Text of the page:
World Metrology Day – 20 May
World Metrology Day is observed on 20th May every year to commemorate the signing of the Metre Convention on 20 May 1875 by representatives of seventeen nations. The convention set the framework for global collaboration in the science of measurement and in its industrial, commercial, and societal applications.
The Metre Convention created the International Bureau of Weights and Measures (BIPM), an intergovernmental organization under the authority of the General Conference on Weights and Measures (CGPM) and the supervision of the International Committee for Weights and Measures (CIPM), which coordinates international metrology and the development of the metric system.
The theme for World Metrology Day 2022 is Metrology in the Digital Era. This theme was chosen because digital technology is revolutionizing our community, and is one of the most exciting trends in society today.
The main task facing the delegates at the conference of 1875 was the replacement of the existing meter and kilogram artifacts, which were held on the initiative of the French government and the establishment of the Organization managing the maintenance of standards around the world. The conference does not apply to other units.
The conference had undertones of Franco-German political maneuvering, especially considering the fact the French were humiliated by the Prussians during the war a few years ago. Although France lost control of the metric system, they ensured that it passed to international rather than German control and that the international headquarters are in Paris.
The Metre Convention, also known as the Treaty of the Metre, is an international treaty that was signed in Paris on 20 May 1875 by representatives of 17 nations. The treaty created the International Bureau of Weights and Measures (BIPM), an intergovernmental organization under the authority of the General Conference on Weights and Measures and the supervision of the International Committee for Weights and Measures, that coordinates international metrology and the development of the metric system.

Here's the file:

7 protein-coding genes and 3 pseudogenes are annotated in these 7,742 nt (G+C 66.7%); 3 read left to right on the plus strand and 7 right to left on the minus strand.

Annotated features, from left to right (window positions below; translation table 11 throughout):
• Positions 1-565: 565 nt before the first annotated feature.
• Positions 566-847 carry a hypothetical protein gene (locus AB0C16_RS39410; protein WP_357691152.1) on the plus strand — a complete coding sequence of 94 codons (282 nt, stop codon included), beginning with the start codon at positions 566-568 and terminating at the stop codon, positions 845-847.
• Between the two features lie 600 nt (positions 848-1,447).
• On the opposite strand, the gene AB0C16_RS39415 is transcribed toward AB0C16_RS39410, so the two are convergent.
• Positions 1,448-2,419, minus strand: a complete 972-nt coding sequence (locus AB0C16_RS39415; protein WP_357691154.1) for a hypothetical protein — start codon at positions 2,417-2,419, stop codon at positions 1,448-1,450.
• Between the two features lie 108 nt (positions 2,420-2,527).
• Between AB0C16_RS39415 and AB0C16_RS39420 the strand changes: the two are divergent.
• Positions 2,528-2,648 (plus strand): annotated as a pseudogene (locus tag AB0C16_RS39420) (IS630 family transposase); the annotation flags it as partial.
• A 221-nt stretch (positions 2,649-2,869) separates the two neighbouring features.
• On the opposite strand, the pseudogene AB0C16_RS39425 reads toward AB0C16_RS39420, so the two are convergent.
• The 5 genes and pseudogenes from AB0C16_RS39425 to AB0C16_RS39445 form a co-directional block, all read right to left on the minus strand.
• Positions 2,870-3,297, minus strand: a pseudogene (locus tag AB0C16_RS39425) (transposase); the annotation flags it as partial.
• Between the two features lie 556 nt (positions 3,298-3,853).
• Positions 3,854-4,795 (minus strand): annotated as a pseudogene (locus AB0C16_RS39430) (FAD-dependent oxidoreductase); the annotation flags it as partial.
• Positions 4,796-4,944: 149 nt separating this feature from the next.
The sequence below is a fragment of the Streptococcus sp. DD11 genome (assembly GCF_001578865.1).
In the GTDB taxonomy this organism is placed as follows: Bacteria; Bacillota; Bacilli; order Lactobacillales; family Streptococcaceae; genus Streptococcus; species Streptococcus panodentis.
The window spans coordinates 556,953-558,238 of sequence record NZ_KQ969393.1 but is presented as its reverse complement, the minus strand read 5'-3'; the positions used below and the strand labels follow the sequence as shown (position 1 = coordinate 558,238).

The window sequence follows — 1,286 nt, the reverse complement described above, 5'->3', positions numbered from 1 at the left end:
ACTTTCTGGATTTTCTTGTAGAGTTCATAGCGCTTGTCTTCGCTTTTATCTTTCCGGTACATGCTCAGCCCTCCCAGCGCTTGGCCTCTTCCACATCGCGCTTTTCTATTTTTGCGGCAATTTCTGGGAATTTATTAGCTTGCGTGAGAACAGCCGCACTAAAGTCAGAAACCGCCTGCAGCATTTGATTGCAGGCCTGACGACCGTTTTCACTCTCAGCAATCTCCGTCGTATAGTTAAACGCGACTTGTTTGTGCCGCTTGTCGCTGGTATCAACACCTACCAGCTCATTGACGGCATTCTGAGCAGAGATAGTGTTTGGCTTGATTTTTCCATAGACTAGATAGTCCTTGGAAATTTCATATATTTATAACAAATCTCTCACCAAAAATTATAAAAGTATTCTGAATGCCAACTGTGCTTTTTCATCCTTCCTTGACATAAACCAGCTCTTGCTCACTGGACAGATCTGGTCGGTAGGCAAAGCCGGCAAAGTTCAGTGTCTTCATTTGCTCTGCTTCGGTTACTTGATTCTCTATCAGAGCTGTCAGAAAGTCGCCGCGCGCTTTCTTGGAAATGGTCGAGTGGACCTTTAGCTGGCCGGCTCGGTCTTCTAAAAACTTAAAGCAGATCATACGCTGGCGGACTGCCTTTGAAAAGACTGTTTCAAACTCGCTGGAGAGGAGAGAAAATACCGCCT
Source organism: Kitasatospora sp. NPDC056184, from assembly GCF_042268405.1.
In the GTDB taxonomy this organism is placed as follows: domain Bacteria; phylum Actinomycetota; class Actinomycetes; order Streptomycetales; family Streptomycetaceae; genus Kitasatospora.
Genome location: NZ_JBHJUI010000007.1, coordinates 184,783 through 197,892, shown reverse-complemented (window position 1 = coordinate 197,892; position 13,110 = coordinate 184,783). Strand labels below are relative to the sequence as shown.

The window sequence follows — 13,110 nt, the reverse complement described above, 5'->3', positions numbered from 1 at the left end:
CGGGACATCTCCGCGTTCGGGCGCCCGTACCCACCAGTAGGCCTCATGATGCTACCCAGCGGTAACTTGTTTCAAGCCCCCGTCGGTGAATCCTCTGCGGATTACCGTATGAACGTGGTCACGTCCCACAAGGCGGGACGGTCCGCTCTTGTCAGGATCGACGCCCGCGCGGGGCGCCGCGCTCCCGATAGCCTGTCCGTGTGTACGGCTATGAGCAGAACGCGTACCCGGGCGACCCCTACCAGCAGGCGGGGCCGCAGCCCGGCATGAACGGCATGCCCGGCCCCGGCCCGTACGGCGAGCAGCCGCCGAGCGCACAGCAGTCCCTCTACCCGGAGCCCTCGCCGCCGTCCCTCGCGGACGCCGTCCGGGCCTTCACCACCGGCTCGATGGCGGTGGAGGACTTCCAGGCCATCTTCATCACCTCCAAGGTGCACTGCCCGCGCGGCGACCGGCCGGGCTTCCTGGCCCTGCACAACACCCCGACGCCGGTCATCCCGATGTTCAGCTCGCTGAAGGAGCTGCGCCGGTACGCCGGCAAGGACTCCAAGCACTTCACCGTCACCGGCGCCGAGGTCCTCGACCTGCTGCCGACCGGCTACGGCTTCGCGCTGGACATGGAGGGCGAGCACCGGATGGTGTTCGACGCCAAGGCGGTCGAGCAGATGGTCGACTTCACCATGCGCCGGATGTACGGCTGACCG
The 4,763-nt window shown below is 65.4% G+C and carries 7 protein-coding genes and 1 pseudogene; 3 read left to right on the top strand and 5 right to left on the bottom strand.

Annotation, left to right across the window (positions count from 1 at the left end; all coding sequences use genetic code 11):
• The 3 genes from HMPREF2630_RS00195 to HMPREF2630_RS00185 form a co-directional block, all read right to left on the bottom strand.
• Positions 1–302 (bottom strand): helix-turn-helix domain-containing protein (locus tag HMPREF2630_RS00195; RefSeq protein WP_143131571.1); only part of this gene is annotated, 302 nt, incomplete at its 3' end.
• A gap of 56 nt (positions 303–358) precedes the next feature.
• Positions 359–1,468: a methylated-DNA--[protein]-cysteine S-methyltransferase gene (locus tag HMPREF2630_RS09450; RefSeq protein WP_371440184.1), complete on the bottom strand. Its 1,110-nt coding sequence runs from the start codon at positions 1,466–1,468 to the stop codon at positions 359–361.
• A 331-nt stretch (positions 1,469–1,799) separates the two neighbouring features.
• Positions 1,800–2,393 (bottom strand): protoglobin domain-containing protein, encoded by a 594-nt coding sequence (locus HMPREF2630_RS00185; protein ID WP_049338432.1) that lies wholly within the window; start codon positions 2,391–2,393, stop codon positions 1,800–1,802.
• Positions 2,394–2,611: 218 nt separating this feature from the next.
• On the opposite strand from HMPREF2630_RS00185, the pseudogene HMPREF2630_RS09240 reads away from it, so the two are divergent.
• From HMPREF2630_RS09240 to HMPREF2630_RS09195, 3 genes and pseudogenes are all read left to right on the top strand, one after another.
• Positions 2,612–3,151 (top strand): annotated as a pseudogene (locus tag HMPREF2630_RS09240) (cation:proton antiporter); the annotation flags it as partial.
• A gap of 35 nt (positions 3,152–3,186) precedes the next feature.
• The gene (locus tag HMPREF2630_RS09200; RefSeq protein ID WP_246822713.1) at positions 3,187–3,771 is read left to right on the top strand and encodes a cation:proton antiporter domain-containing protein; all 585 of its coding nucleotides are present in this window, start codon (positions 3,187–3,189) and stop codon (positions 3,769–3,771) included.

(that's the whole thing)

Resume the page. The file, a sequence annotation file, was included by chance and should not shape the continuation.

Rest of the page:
Apart from these 17 countries, Italy in 1876, Norway in 1882, Sweden in 1889, and Denmark in 1912 was among the first few countries that joined the treaty later. This convention was amended in 1921.
India signed the “Metre Convention Treaty” in 1957 after the Standards of Weights and Measures Act of 1956 was enacted by the Parliament. At present, there are 51 member countries of the Treaty. In addition, 20 countries are associates of the CGPM.
The International Bureau of weights and measures (BIPM) standardized many of the measurements that we now take for granted and ushered in an unprecedented age of interoperability and international cooperation which, despite the war, economic deprivation, and pandemics in the intervening years, remains in place today. The Secretariat of the International Bureau of weights and measures or BIPM is in Saint-cloud, France.
The three organs of the BIPM are:
The headquarters and Secretariat of the International Bureau of weights and measures, which is in Saint-cloud, France. It employs around 70 people and has a right to conduct international prototype kilograms and hosts their formal meetings.
The International Committee of Weights and measures international Committee of weights and measures CIPM or de – supervision and control organ of the BIPM, that of the 18 known metrologists from 18 different Member States.
The General Conference on Weights and measures conference Generale de weights and Measures or CGPM – the plenary body of the International Bureau of weights and measures, which consists of delegates of all Contracting governments.
Those are the facts, and they are of absolute importance to quality assurance, metrology, and the industry overall. But the larger meaning of this event and World Metrology Day (which we celebrate on the 20th of May every year) goes beyond the technical aspects, important as they are.
What started in the City of Light nearly a century-and-a-half ago continues to bond international humanity together. In the age of COVID-19, when we are all socially distancing, understanding the nature of those bonds is perhaps more necessary now than ever before.
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